Cortisol is a steroid hormone synthesized from cholesterol by a multienzyme cascade in the adrenal glands. It is the main glucocorticoid in humans and plays a critical role in glucose metabolism and immune response regulation. Cortisone, a downstream metabolite of cortisol, is measured in conjunction with cortisol to help diagnose various adrenocortical disorders, particularly hypercortisolism (Cushing syndrome). Urinary free cortisol and cortisone levels correlate well with bioactive plasma concentrations and, thus, are important biomarkers. LC-MS/MS is the preferred screening technique for these compounds because it is highly selective and helps eliminate analytical interferences that can affect immunoassay-based methods.
- Raptor Biphenyl column provides reliable separation of analytes from endogenous matrix interferences.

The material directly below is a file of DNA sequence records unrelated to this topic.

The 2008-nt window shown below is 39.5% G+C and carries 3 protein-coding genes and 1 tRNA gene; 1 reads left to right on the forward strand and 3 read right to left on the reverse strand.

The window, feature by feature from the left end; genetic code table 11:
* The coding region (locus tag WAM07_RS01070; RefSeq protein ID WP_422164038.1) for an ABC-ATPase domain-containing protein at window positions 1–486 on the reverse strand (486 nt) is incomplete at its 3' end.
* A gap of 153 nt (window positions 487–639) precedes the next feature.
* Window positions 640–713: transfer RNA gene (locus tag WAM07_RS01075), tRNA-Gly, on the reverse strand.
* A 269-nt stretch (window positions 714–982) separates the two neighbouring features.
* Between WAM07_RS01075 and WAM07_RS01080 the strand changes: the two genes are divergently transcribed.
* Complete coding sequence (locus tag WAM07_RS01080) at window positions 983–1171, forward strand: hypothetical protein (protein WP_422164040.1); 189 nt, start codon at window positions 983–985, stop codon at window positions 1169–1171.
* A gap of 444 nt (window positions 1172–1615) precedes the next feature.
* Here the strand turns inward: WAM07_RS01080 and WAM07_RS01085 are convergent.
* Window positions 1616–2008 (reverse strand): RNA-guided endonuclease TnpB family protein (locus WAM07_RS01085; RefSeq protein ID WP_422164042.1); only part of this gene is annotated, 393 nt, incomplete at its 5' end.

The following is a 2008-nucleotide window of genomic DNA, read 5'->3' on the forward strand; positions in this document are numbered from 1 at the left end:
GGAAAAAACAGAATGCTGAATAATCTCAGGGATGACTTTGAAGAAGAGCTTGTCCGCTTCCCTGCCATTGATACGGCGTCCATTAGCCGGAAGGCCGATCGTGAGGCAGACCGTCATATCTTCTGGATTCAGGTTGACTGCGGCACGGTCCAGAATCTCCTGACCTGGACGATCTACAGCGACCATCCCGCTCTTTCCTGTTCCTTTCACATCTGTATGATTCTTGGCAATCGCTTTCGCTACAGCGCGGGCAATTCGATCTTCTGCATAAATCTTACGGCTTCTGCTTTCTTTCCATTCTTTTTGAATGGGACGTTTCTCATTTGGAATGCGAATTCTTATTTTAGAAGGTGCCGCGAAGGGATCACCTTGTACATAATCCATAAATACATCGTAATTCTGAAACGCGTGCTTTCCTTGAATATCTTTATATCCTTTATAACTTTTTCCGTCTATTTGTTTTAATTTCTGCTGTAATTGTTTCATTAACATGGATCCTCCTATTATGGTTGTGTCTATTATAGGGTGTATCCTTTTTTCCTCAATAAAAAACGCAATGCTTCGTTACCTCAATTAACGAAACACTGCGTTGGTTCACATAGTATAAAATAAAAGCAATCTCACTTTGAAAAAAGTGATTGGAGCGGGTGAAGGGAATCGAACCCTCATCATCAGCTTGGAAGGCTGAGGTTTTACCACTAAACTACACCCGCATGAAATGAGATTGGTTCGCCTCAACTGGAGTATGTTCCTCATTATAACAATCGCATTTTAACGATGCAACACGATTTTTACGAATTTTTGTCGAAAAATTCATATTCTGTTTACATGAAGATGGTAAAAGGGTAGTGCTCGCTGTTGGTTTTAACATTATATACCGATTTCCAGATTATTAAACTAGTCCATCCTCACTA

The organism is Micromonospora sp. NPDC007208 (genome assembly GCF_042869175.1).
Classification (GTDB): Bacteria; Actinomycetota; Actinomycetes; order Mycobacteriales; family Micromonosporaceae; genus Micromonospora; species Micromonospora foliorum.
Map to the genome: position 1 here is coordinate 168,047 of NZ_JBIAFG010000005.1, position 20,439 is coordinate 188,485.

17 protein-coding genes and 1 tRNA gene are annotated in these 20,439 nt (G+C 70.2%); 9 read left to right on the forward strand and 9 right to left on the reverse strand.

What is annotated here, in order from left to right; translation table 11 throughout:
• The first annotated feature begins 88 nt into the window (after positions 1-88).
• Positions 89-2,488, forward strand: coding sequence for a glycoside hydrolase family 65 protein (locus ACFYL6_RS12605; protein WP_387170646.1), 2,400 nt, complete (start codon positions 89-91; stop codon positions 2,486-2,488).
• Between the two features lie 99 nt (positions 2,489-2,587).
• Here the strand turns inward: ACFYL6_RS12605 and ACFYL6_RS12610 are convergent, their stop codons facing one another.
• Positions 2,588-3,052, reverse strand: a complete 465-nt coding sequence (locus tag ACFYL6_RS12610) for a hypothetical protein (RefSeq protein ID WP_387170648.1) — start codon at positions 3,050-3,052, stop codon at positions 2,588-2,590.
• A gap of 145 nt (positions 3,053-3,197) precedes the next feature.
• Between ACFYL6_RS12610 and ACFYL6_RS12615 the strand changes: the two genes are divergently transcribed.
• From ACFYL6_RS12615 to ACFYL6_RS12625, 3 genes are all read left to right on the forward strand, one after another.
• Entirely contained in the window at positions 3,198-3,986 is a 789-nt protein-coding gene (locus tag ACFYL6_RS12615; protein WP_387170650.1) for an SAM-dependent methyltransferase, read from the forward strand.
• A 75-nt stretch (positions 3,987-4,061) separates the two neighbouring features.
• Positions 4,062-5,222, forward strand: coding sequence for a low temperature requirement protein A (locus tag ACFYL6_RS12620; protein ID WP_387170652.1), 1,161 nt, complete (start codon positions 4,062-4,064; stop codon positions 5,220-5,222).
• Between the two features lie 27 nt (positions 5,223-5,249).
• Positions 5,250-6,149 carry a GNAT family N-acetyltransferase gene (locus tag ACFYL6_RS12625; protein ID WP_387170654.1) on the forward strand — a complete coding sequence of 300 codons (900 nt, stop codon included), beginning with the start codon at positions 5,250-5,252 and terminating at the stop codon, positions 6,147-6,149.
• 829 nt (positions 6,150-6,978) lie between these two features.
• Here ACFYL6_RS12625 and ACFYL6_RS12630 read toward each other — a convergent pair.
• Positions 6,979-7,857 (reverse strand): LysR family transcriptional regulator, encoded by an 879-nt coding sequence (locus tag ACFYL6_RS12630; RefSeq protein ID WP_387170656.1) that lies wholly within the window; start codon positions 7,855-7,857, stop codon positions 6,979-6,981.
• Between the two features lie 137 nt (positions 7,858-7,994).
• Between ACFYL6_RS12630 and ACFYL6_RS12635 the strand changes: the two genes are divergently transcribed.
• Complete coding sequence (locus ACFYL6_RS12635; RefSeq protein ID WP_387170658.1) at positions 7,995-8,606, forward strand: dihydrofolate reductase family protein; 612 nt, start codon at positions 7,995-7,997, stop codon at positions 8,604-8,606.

- Heightened selectivity for compounds that are hard to resolve on C18 and other phenyl chemistries enables accurate results.
- Fast 3-minute analysis allows high sample throughput.
Due to the structural similarities between cortisol and cortisone and the potential for matrix effects from urine components, appropriate column selectivity is critical for obtaining accurate results. In the LC-MS/MS analysis of urinary free cortisol and cortisone developed here, both compounds were completely resolved from endogenous matrix interferences using a highly selective Raptor Biphenyl column. Chromatographic separation was essential in this case because some of the matrix compounds are isobaric to cortisol and cannot be distinguished by the mass spectrometer. Using a Raptor Biphenyl column and the conditions shown here, baseline separation was obtained in a 3-minute analysis, which allows labs to quickly generate more accurate quantitative data for clinical diagnosis.